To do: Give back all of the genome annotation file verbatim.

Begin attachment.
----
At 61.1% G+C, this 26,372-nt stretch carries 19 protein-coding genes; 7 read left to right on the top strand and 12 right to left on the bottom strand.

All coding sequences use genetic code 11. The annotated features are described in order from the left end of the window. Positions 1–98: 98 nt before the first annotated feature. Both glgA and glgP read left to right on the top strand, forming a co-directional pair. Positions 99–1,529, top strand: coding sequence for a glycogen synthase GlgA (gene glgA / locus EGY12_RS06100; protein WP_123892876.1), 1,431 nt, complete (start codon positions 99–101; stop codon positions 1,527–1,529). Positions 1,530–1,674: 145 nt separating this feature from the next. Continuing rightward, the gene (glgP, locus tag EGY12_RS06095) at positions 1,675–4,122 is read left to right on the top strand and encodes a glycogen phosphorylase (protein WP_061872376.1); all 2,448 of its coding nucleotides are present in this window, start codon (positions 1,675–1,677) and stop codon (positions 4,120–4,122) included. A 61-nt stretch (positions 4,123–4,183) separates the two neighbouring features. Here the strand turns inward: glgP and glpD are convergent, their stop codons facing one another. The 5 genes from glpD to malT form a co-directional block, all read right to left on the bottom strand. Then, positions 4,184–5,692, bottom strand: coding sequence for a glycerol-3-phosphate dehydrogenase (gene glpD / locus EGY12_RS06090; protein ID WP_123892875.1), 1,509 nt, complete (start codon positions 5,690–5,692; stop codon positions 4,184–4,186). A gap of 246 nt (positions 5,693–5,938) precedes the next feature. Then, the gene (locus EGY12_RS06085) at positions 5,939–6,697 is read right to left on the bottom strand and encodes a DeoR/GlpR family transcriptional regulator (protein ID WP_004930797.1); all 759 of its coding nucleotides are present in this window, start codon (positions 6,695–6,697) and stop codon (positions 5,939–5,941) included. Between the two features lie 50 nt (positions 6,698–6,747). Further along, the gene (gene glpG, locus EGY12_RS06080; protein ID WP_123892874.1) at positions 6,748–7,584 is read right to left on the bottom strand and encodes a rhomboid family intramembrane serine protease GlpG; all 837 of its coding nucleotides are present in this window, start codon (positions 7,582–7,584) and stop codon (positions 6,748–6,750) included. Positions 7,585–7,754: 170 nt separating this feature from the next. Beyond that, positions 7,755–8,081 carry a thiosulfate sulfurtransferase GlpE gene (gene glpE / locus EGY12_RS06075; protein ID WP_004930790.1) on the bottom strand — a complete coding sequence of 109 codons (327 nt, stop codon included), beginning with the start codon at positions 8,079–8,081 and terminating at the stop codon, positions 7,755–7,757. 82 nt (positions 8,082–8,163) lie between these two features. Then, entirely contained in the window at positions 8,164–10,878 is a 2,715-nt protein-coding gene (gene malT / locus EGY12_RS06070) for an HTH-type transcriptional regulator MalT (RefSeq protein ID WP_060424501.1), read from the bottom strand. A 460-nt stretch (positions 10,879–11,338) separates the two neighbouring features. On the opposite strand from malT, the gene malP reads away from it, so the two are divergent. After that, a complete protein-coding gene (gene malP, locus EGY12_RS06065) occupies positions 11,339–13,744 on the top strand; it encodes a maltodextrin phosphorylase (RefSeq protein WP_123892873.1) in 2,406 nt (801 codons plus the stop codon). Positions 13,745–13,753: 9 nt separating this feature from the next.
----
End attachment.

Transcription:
At 61.1% G+C, this 26,372-nt stretch carries 19 protein-coding genes; 7 read left to right on the top strand and 12 right to left on the bottom strand.

All coding sequences use genetic code 11. The annotated features are described in order from the left end of the window. Positions 1–98: 98 nt before the first annotated feature. Both glgA and glgP read left to right on the top strand, forming a co-directional pair. Positions 99–1,529, top strand: coding sequence for a glycogen synthase GlgA (gene glgA / locus EGY12_RS06100; protein WP_123892876.1), 1,431 nt, complete (start codon positions 99–101; stop codon positions 1,527–1,529). Positions 1,530–1,674: 145 nt separating this feature from the next. Continuing rightward, the gene (glgP, locus tag EGY12_RS06095) at positions 1,675–4,122 is read left to right on the top strand and encodes a glycogen phosphorylase (protein WP_061872376.1); all 2,448 of its coding nucleotides are present in this window, start codon (positions 1,675–1,677) and stop codon (positions 4,120–4,122) included. A 61-nt stretch (positions 4,123–4,183) separates the two neighbouring features. Here the strand turns inward: glgP and glpD are convergent, their stop codons facing one another. The 5 genes from glpD to malT form a co-directional block, all read right to left on the bottom strand. Then, positions 4,184–5,692, bottom strand: coding sequence for a glycerol-3-phosphate dehydrogenase (gene glpD / locus EGY12_RS06090; protein ID WP_123892875.1), 1,509 nt, complete (start codon positions 5,690–5,692; stop codon positions 4,184–4,186). A gap of 246 nt (positions 5,693–5,938) precedes the next feature. Then, the gene (locus EGY12_RS06085) at positions 5,939–6,697 is read right to left on the bottom strand and encodes a DeoR/GlpR family transcriptional regulator (protein ID WP_004930797.1); all 759 of its coding nucleotides are present in this window, start codon (positions 6,695–6,697) and stop codon (positions 5,939–5,941) included. Between the two features lie 50 nt (positions 6,698–6,747). Further along, the gene (gene glpG, locus EGY12_RS06080; protein ID WP_123892874.1) at positions 6,748–7,584 is read right to left on the bottom strand and encodes a rhomboid family intramembrane serine protease GlpG; all 837 of its coding nucleotides are present in this window, start codon (positions 7,582–7,584) and stop codon (positions 6,748–6,750) included. Positions 7,585–7,754: 170 nt separating this feature from the next. Beyond that, positions 7,755–8,081 carry a thiosulfate sulfurtransferase GlpE gene (gene glpE / locus EGY12_RS06075; protein ID WP_004930790.1) on the bottom strand — a complete coding sequence of 109 codons (327 nt, stop codon included), beginning with the start codon at positions 8,079–8,081 and terminating at the stop codon, positions 7,755–7,757. 82 nt (positions 8,082–8,163) lie between these two features. Then, entirely contained in the window at positions 8,164–10,878 is a 2,715-nt protein-coding gene (gene malT / locus EGY12_RS06070) for an HTH-type transcriptional regulator MalT (RefSeq protein ID WP_060424501.1), read from the bottom strand. A 460-nt stretch (positions 10,879–11,338) separates the two neighbouring features. On the opposite strand from malT, the gene malP reads away from it, so the two are divergent. After that, a complete protein-coding gene (gene malP, locus EGY12_RS06065) occupies positions 11,339–13,744 on the top strand; it encodes a maltodextrin phosphorylase (RefSeq protein WP_123892873.1) in 2,406 nt (801 codons plus the stop codon). Positions 13,745–13,753: 9 nt separating this feature from the next.